The conference's mission is to provide opportunities to listen and meet many of the world's most foremost experts in open water swimming, and to meet and discuss the sport among swimmers, coaches, administrators, event organizers, sponsors, vendors, officials, escort pilots, and volunteers from kayakers to safety personnel.

Dozens of presentations at the 2014 Conference at the Mount Stuart House cover numerous aspects of the vast and growing world of open water swimming where attendees can learn and share the latest trends, race tactics, training modalities, swimming techniques, equipment, race organization, logistics, operations, and safety practices for open water swimming as a solo swimmer, competitive athlete, fitness swimmer, masters swimmer, triathlete, multi-sport athlete, administrator, race promoter, sponsor or referee.

The conference was first held in Long Beach, California as part of the 2010 USA Swimming National Open Water Swimming Championships. It has since been held on the Queen Mary in California, at Columbia University and the United Nations in New York City, and in Cork, Ireland. This year in September, it comes to another iconic location, the Mount Stuart House on the Isle of Bute in Scotland.

"The Global Open Water Swimming Conference was started due to the desire and need for athletes, coaches, referees, administrators, race directors, promoters and sponsors from around the world to share, collect and learn information about the growing sports of open water swimming, marathon swimming and triathlons," said founder Steven Munatones. "Other swimming conferences usually offering nothing on open water swimming or perhaps a speech or two, but we thought open water swimming deserves its own global conference. It is great that the community shares its information via the online social network, but there is nothing like meeting other open water swimming enthusiasts face-to-face and talking about the sport from morning to night."

Speakers at the conference include English Channel swimmers, ice swimmers, record holders, renowned coaches, world champions, professional marathon swimmers, renowned race directors, officials and administrators from the Africa, Americas, Asia, Europe and Oceania.

"Because the audience is passionate and educated about the sport and its finest practitioners, the Global Open Water Swimming Conference is also the location of the induction ceremonies for the International Marathon Swimming Hall of Fame and the annual WOWSA Awards that recognize the World Open Water Swimming Man of the Year, the World Open Water Swimming Woman of the Year, the World Open Water Swimming Performance of the Year, and the World Open Water Swimming Offering of the Year. Special Lifetime Achievement Awards are also occasionally presented to individuals who have made significant contributions to the sport over their career."

The 2014 Global Open Water Swimming Conference Programme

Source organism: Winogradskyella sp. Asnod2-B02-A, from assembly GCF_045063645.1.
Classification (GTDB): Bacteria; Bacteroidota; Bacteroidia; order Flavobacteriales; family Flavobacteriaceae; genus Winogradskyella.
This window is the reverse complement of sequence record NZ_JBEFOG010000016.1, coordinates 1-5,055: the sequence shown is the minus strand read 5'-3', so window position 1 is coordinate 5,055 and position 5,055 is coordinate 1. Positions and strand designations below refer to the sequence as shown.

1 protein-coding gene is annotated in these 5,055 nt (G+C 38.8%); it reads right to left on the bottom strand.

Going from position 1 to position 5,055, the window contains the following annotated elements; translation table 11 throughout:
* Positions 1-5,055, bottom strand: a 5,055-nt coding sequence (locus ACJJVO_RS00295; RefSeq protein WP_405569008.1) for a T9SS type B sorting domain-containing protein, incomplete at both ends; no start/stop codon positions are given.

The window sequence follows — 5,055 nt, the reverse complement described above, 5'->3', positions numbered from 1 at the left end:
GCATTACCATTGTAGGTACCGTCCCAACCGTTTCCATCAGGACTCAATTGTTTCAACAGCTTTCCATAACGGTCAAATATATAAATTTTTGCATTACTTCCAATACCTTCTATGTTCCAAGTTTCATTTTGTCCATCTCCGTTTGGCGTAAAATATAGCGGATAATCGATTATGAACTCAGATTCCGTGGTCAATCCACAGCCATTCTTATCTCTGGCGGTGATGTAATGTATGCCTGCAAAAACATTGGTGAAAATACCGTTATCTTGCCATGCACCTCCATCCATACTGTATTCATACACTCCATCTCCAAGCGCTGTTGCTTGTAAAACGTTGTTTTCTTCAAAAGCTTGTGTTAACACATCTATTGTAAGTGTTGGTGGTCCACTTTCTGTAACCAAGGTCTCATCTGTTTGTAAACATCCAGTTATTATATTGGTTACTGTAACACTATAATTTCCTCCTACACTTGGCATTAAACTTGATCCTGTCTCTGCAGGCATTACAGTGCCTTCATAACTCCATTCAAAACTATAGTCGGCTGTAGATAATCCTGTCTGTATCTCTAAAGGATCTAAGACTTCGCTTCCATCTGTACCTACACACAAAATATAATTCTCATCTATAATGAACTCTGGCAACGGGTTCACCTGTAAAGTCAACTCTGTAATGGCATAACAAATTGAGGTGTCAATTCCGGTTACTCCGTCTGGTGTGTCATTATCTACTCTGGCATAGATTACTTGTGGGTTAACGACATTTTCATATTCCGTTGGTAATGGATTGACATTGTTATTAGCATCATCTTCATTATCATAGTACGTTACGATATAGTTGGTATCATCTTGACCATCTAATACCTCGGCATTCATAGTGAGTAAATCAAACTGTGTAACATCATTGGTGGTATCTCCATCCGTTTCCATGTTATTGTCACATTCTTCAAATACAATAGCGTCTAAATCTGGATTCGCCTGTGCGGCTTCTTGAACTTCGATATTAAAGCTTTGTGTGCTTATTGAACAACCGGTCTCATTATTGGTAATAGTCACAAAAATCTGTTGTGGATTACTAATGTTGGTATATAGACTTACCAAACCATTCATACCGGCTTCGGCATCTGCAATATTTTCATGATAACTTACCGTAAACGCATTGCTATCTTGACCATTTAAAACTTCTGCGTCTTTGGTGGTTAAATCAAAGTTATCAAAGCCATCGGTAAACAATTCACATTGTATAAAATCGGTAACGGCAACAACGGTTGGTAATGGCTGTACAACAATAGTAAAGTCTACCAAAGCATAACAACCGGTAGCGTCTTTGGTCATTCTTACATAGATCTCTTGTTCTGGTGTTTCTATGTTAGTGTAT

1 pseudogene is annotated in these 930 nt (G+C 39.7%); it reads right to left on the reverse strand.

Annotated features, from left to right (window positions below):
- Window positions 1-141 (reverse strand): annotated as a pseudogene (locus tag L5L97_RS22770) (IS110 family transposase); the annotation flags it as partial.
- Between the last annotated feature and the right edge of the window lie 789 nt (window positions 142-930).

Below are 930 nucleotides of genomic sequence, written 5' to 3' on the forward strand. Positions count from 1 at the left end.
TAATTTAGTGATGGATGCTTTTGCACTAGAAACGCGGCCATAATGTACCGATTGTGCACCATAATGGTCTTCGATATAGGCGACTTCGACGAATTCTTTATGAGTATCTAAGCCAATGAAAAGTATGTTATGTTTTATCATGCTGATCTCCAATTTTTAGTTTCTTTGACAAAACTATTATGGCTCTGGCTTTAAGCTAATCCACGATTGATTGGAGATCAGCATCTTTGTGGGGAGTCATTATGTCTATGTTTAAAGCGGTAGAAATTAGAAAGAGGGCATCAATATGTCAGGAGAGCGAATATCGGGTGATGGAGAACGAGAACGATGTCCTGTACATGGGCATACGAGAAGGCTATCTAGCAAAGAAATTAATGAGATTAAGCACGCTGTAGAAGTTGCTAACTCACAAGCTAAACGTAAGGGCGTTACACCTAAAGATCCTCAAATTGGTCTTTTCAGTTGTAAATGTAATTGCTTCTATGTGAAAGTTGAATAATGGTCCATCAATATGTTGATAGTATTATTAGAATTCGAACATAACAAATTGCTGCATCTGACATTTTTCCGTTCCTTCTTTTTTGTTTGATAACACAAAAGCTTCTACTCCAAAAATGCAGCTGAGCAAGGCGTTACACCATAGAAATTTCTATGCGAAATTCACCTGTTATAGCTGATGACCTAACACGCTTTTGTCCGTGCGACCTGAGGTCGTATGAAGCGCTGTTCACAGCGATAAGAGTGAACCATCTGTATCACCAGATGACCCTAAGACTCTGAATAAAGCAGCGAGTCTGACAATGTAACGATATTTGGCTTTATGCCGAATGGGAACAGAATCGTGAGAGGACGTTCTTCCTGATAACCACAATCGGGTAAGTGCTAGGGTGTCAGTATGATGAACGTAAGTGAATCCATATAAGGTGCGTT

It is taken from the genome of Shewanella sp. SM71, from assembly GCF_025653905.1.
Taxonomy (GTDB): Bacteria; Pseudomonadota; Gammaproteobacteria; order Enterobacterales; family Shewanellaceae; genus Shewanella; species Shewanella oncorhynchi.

Wednesday, September 17th
Leave Glasgow to commence 2-day tour of Scotland [closest international airport is Glasgow]

Thursday, September 18th
Stay Mainland, North of Scotland

Friday, September 19th
14:00 - Swim Loch Lomond
17:00 - Head to Isle of Bute
19:30 - Scottish Banquet
21:30 - Dinner Dance

Saturday, September 20th
09:00 - Registration & Coffee
10:00 - Speeches
12:20 - Lunch and WOWSA Awards
13:40 – Speeches
15:40 - Round Table
19:00 - International Marathon Swimming Hall of Fame Dinner & Induction Ceremony

Sunday, September 21st
09:00 - Registration & Coffee
10:00 - Speeches
14:30 - Swim in St Ninian's Bay on the Isle of Bute

The luminaries of the open water swimming world who will be honored in Scotland will include:

* Sandra Bucha (U.S.A.), International Swimming Hall of Fame Honor Open Water Swimmer and International Marathon Swimming Hall of Fame Honour Swimmer
* Jon Erikson (U.S.A.), International Swimming Hall of Fame Honor Open Water Swimmer
* Claudio Plit (Argentina), International Swimming Hall of Fame Honor Open Water Swimmer
* Judith van Berkel-de Njis (Netherlands), International Swimming Hall of Fame Honor Open Water Swimmer
* David Yudovin (U.S.A.), International Swimming Hall of Fame Honor Open Water Swimmer
* Mercedes Gleitze (Great Britain), International Swimming Hall of Fame Honor Open Water Swimmer
* George Young (Canada), International Swimming Hall of Fame Honor Open Water Swimmer
* Dale Petranech (U.S.A.), International Swimming Hall of Fame Honor Open Water Contributor
* Melissa Cunningham (Australia), 2013 Irving Davids-Captain Roger Wheeler Memorial Award winner
* Vojislav Mijić (Serbia), International Marathon Swimming Hall of Fame Honour Swimmer
* James Anderson (U.S.A.), International Marathon Swimming Hall of Fame Honour Administrator
* Dr. Jane Katz (U.S.A.), International Marathon Swimming Hall of Fame Honour Administrator
* Indonesian Swimming Federation, , International Marathon Swimming Hall of Fame Honour Organisation
* Elizabeth Fry (U.S.A.), International Marathon Swimming Hall of Fame Honour Swimmer
* Pádraig Mallon (Ireland), the 2013 World Open Water Swimming Man of the Year
* Olga Kozydub (Russia), the 2013 World Open Water Swimming Woman of the Year
* Bering Strait Swim (international team), the 2013 World Open Water Swimming Performance of the Year
* International Ice Swimming Association (Ram Barkai, founder, South Africa), the 2013 World Open Water Swimming Offering of the Year

For additional articles on the 2014 Global Open Water Swimming Conference, visit:

* Olga Kozydub To Be Honored In Scotland
* Pádraig Mallon To Be Honored In Mount Stuart Castle
* Mount Stuart House, Splendid Setting For Swimming
* Colleen Blair To Kick-off Global Open Water Swimming Conference
* The Man Who Swims Better Than He Walks
* Joining In The Sea Goddess At The Hall Of Fame
* Mercedes Gleitze To Be Honored In Scotland
* The Incredible Career Of Merceded Gleitze
* Jon Erikson To Be Honoured In Florida
* The Incredible Career Of Mercedes Gleitze
* St Ninian's Bay To Host International Swim Conference

Copyright © 2014 by World Open Water Swimming Association

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2014 Open Water Swimming Almanac



An Almanac for Open Water Swimming